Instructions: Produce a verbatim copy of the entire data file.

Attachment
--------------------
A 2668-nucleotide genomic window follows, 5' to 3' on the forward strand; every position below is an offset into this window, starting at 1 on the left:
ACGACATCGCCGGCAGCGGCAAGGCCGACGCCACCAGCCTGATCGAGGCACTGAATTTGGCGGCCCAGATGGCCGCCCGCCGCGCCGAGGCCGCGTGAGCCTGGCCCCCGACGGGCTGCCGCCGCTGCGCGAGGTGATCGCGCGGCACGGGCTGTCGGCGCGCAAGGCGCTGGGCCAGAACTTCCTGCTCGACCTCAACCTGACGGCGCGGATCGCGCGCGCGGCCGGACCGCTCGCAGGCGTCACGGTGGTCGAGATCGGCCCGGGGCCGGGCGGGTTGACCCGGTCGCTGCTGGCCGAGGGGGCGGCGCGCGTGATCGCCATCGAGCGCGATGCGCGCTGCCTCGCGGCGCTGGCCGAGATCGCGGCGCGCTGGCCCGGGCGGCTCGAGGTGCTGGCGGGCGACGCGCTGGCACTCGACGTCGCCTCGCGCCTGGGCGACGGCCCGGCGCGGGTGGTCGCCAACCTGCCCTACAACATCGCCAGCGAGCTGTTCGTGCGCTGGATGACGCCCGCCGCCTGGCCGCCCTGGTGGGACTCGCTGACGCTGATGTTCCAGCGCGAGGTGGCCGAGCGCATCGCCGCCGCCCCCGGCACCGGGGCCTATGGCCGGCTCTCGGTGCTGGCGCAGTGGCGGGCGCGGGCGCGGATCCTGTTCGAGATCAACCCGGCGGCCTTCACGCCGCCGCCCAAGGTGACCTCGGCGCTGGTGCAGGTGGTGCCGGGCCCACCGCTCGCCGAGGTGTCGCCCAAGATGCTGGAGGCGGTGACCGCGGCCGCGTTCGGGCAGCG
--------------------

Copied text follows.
A 2668-nucleotide genomic window follows, 5' to 3' on the forward strand; every position below is an offset into this window, starting at 1 on the left:
ACGACATCGCCGGCAGCGGCAAGGCCGACGCCACCAGCCTGATCGAGGCACTGAATTTGGCGGCCCAGATGGCCGCCCGCCGCGCCGAGGCCGCGTGAGCCTGGCCCCCGACGGGCTGCCGCCGCTGCGCGAGGTGATCGCGCGGCACGGGCTGTCGGCGCGCAAGGCGCTGGGCCAGAACTTCCTGCTCGACCTCAACCTGACGGCGCGGATCGCGCGCGCGGCCGGACCGCTCGCAGGCGTCACGGTGGTCGAGATCGGCCCGGGGCCGGGCGGGTTGACCCGGTCGCTGCTGGCCGAGGGGGCGGCGCGCGTGATCGCCATCGAGCGCGATGCGCGCTGCCTCGCGGCGCTGGCCGAGATCGCGGCGCGCTGGCCCGGGCGGCTCGAGGTGCTGGCGGGCGACGCGCTGGCACTCGACGTCGCCTCGCGCCTGGGCGACGGCCCGGCGCGGGTGGTCGCCAACCTGCCCTACAACATCGCCAGCGAGCTGTTCGTGCGCTGGATGACGCCCGCCGCCTGGCCGCCCTGGTGGGACTCGCTGACGCTGATGTTCCAGCGCGAGGTGGCCGAGCGCATCGCCGCCGCCCCCGGCACCGGGGCCTATGGCCGGCTCTCGGTGCTGGCGCAGTGGCGGGCGCGGGCGCGGATCCTGTTCGAGATCAACCCGGCGGCCTTCACGCCGCCGCCCAAGGTGACCTCGGCGCTGGTGCAGGTGGTGCCGGGCCCACCGCTCGCCGAGGTGTCGCCCAAGATGCTGGAGGCGGTGACCGCGGCCGCGTTCGGGCAGCG